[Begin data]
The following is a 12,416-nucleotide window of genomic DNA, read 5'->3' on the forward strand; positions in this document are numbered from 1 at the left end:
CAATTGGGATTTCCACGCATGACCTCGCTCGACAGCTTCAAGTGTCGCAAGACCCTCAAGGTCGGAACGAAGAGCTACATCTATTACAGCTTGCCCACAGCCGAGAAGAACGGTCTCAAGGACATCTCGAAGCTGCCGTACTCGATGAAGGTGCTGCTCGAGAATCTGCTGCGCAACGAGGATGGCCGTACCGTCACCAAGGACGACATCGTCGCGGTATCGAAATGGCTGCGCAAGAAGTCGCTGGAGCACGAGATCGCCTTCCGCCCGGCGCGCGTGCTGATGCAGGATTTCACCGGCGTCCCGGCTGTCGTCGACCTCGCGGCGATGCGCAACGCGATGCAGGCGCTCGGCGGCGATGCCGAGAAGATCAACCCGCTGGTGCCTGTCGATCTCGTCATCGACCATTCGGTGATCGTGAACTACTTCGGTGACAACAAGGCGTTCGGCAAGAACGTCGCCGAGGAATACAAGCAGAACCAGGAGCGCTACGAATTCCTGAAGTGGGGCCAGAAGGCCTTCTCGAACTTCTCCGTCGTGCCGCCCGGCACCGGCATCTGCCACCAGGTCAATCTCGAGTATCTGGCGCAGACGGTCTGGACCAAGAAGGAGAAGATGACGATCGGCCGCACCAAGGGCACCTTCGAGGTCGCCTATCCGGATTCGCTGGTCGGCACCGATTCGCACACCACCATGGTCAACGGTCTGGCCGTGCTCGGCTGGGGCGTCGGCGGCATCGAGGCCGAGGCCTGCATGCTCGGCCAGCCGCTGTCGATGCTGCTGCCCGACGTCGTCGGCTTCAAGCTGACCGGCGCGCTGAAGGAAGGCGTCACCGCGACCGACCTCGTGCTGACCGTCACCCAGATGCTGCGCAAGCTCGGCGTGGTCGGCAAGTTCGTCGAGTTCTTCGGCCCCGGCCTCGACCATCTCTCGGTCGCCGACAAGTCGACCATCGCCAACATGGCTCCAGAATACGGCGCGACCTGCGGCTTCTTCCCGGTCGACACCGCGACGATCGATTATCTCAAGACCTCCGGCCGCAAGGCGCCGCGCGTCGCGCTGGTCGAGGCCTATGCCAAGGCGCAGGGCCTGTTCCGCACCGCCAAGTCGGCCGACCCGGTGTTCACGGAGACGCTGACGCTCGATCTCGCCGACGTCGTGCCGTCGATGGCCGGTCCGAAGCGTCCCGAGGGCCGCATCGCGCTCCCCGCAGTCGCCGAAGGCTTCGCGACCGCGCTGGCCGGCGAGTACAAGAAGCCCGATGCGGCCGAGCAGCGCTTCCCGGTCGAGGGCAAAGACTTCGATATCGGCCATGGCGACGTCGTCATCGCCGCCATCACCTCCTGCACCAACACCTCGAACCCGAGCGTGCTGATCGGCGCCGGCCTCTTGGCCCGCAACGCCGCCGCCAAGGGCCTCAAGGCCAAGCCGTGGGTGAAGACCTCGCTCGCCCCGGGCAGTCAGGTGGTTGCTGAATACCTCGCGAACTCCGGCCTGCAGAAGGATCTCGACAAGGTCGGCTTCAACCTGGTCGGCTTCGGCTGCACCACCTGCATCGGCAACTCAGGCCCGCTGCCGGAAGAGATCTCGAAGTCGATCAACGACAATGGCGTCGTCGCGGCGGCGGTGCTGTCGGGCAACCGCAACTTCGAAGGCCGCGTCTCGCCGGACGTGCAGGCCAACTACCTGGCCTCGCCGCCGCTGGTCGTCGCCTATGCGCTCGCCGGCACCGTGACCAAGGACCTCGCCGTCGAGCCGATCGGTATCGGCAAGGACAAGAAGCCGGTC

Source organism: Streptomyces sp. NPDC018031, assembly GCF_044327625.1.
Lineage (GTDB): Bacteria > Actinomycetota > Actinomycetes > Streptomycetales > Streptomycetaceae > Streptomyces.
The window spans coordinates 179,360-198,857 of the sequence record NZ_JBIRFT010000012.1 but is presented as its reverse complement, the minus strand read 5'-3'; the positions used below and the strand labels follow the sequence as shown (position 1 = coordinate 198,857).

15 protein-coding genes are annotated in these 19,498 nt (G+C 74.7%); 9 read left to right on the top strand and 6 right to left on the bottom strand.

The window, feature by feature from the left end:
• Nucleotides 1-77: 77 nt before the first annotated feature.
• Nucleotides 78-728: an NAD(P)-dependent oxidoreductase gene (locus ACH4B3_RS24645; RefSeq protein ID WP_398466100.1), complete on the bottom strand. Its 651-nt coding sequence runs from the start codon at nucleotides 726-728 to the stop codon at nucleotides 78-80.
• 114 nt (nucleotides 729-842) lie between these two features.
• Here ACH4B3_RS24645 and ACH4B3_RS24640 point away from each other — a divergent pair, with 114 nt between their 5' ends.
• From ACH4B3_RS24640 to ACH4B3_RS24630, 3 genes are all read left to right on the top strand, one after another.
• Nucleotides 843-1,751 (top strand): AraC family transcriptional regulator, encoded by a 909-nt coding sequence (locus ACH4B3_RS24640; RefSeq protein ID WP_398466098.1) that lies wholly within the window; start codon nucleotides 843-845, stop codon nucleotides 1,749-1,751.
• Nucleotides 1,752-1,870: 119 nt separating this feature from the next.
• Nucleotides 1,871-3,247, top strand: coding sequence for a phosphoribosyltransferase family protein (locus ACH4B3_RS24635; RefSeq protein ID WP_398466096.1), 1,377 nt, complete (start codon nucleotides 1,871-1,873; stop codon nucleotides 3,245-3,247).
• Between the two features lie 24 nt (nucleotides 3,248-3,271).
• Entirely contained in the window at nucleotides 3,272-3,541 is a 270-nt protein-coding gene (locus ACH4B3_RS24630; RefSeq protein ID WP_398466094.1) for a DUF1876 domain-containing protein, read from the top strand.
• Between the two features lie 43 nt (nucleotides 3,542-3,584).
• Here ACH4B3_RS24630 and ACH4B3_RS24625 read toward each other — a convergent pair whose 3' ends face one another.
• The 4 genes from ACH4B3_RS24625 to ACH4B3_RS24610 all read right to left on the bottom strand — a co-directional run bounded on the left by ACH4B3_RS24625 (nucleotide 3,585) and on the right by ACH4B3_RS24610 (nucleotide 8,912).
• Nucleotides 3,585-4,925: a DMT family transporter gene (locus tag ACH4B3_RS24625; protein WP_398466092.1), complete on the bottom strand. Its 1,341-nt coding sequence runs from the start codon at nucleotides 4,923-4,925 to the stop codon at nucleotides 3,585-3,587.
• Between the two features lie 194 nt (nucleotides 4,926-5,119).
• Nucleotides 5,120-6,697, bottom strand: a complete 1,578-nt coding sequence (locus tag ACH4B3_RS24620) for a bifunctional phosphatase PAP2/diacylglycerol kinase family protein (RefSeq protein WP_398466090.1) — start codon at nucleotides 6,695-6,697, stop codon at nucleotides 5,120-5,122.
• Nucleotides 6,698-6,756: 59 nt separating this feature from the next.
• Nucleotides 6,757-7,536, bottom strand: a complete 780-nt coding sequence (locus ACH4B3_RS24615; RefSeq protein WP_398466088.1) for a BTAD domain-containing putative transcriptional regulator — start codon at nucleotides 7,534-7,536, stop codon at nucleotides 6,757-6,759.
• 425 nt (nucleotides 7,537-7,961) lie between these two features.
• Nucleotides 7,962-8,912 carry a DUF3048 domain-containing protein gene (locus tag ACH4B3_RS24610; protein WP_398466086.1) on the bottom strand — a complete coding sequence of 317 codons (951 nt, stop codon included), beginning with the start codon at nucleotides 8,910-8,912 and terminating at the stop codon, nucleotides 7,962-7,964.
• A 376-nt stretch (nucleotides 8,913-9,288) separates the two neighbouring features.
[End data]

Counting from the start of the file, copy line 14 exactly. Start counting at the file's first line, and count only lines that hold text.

• Nucleotides 1,752-1,870: 119 nt separating this feature from the next.